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OP 4.76 - Tobacco

These policies were prepared for use by World Bank staff and are not necessarily a complete treatment of the subject.
OP 4.76
October, 1999

This Operational Policy statement was revised in March 2012 to take into account the provisions of OP/BP 9.00, issued in February 2012.

Note: OP 4.76 is based on the paper Policy on Tobacco (R91-225), October 9, 1991, and the chairman's summing up of the executive directors' discussion of the paper on November 26, 1991 (SecM91-1565). It replaces the version dated March 1994.

Questions may be addressed to the Director, Health, Nutrition, and Population.

Revised March 2012

1. The Bank
1 does not lend directly for, invest in, or guarantee investments or loans for tobacco production, processing, or marketing. Exceptions, which must be approved by the Vice President, Operations Policy and Strategy, may be allowed for countries that are heavily dependent on tobacco as a source of income (especially for poor farmers and farm workers) and foreign exchange earnings (i.e., those where tobacco accounts for more than 10 percent of exports). The Bank seeks to help these countries diversify away from tobacco.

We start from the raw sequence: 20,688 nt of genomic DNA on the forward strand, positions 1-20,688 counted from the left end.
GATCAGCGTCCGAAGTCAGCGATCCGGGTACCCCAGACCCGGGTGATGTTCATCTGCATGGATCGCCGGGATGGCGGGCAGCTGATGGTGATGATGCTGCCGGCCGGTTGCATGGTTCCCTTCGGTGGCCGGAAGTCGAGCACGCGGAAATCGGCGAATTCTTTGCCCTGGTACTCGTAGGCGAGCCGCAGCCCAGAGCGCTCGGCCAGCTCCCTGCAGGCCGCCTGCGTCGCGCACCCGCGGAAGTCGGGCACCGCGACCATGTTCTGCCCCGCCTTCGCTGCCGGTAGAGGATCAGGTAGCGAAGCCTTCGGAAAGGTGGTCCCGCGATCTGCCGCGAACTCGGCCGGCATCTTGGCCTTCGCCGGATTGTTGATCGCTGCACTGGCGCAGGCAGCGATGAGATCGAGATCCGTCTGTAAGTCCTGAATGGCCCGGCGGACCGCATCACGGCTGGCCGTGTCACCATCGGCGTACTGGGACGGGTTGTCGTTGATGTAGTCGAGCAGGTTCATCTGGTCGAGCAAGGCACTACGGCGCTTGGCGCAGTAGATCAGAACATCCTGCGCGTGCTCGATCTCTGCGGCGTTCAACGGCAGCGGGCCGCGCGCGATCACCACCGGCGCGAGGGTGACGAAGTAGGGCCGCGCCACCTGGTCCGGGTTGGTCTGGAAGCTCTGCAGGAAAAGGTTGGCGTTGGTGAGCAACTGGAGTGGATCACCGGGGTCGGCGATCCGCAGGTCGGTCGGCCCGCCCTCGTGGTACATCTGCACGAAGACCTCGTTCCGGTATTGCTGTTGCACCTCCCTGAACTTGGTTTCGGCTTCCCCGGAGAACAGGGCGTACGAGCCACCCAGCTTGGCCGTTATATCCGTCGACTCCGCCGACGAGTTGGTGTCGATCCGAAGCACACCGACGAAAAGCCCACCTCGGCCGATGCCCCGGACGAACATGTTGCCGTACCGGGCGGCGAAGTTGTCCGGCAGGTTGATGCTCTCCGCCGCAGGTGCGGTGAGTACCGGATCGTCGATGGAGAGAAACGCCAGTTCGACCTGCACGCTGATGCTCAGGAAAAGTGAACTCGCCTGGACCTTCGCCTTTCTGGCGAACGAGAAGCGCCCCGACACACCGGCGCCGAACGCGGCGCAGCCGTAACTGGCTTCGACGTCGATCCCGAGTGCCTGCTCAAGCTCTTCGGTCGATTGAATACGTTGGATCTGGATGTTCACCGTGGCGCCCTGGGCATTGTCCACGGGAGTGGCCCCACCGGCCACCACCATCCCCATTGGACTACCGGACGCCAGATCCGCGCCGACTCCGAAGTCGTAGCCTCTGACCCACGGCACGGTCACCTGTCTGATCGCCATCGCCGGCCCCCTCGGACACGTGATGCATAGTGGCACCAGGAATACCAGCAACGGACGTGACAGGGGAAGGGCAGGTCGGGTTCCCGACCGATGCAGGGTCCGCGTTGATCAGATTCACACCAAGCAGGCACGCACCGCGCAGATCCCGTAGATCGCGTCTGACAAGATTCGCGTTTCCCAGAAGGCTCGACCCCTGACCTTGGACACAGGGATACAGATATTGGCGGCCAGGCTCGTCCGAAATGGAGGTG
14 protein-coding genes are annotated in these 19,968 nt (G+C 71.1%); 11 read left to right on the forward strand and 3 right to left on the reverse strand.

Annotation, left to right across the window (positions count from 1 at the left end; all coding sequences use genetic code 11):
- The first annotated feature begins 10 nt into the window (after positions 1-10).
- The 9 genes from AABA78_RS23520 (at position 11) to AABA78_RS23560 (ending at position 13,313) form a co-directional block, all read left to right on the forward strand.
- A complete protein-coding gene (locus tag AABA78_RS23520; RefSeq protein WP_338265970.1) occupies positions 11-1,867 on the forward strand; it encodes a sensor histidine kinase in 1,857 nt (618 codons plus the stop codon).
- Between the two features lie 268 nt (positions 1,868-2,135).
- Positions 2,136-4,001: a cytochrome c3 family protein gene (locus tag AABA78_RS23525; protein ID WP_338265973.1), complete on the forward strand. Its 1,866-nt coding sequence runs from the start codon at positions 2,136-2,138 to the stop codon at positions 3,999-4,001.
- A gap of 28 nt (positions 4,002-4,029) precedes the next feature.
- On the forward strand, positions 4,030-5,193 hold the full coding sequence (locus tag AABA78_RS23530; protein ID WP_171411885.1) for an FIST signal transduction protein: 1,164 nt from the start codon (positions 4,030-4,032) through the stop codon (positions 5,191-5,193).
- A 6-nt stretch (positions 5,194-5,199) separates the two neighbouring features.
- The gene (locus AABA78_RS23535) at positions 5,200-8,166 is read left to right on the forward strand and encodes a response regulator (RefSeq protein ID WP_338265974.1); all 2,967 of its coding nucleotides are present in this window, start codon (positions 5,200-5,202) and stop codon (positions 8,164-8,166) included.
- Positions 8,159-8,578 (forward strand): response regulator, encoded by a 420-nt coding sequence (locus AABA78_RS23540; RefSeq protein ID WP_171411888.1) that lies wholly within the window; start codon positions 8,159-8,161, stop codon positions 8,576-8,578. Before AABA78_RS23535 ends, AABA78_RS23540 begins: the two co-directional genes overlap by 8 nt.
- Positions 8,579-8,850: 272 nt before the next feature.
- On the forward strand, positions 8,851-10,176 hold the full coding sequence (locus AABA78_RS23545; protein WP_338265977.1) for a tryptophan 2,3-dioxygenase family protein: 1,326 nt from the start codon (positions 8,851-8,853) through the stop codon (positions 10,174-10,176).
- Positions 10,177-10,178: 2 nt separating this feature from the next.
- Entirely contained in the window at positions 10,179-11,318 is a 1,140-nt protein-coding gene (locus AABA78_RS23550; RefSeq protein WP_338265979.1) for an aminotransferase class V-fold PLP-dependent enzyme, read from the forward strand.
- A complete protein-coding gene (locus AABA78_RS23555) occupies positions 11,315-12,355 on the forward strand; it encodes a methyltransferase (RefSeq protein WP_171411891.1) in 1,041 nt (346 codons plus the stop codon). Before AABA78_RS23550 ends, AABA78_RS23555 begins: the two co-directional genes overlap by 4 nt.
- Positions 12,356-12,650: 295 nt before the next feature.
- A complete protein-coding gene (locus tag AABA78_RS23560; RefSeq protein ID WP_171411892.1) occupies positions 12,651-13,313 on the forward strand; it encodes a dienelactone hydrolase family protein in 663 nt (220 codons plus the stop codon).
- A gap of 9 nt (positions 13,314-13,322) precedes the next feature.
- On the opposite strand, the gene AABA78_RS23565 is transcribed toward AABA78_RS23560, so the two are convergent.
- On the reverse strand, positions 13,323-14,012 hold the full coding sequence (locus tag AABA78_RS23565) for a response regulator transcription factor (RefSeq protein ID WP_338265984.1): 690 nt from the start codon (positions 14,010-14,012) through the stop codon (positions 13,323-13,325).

2. To the extent practicable, the Bank does not lend indirectly for tobacco production activities, although some indirect support of the tobacco economy may occur as an inseparable part of a project/program that has a broader set of objectives and outcomes (e.g., rural roads).
3. Unmanufactured and manufactured tobacco, tobacco processing machinery and equipment, and related services are included in the negative list of imports in Loan Agreements.
4. Tobacco and tobacco-related producer or consumer imports may be exempt from borrowers' agreements with the Bank to liberalize trade and reduce tariff levels.
5. Bank activities in the health sector--including sector work, policy dialogue, and lending--discourage the use of tobacco products.2


  1. "Bank" includes IBRD and IDA, and "loans" includes IDA credits and IDA grants.
  2. See Curbing the Epidemic: Governments and the Economics of Tobacco Control (Washington, D.C.: World Bank, 1999), available at the following website:

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